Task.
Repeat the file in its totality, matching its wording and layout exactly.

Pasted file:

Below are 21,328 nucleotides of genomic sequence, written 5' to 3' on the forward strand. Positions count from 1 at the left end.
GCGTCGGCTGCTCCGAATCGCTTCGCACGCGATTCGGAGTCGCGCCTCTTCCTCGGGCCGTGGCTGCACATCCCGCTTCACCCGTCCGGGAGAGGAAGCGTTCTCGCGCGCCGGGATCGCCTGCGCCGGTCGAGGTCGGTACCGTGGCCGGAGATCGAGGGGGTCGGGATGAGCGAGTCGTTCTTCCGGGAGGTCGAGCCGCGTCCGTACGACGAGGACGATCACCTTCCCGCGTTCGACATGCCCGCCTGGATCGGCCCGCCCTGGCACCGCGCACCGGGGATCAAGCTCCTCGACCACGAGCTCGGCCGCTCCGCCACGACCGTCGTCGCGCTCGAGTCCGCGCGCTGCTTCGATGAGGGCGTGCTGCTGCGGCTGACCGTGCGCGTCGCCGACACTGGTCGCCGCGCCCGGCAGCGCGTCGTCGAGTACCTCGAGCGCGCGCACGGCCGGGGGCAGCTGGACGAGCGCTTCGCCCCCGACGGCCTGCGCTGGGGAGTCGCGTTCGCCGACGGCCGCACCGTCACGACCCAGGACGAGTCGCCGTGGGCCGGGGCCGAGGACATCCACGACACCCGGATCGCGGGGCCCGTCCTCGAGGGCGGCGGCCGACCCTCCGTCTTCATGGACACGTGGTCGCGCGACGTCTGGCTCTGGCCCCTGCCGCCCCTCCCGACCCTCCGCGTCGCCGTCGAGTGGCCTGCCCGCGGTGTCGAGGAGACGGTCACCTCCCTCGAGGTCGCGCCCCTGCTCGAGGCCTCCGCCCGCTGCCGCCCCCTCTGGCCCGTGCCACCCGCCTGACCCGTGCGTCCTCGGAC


Below are 21,328 nucleotides of genomic sequence, written 5' to 3' on the forward strand. Positions count from 1 at the left end.
GCGTCGGCTGCTCCGAATCGCTTCGCACGCGATTCGGAGTCGCGCCTCTTCCTCGGGCCGTGGCTGCACATCCCGCTTCACCCGTCCGGGAGAGGAAGCGTTCTCGCGCGCCGGGATCGCCTGCGCCGGTCGAGGTCGGTACCGTGGCCGGAGATCGAGGGGGTCGGGATGAGCGAGTCGTTCTTCCGGGAGGTCGAGCCGCGTCCGTACGACGAGGACGATCACCTTCCCGCGTTCGACATGCCCGCCTGGATCGGCCCGCCCTGGCACCGCGCACCGGGGATCAAGCTCCTCGACCACGAGCTCGGCCGCTCCGCCACGACCGTCGTCGCGCTCGAGTCCGCGCGCTGCTTCGATGAGGGCGTGCTGCTGCGGCTGACCGTGCGCGTCGCCGACACTGGTCGCCGCGCCCGGCAGCGCGTCGTCGAGTACCTCGAGCGCGCGCACGGCCGGGGGCAGCTGGACGAGCGCTTCGCCCCCGACGGCCTGCGCTGGGGAGTCGCGTTCGCCGACGGCCGCACCGTCACGACCCAGGACGAGTCGCCGTGGGCCGGGGCCGAGGACATCCACGACACCCGGATCGCGGGGCCCGTCCTCGAGGGCGGCGGCCGACCCTCCGTCTTCATGGACACGTGGTCGCGCGACGTCTGGCTCTGGCCCCTGCCGCCCCTCCCGACCCTCCGCGTCGCCGTCGAGTGGCCTGCCCGCGGTGTCGAGGAGACGGTCACCTCCCTCGAGGTCGCGCCCCTGCTCGAGGCCTCCGCCCGCTGCCGCCCCCTCTGGCCCGTGCCACCCGCCTGACCCGTGCGTCCTCGGAC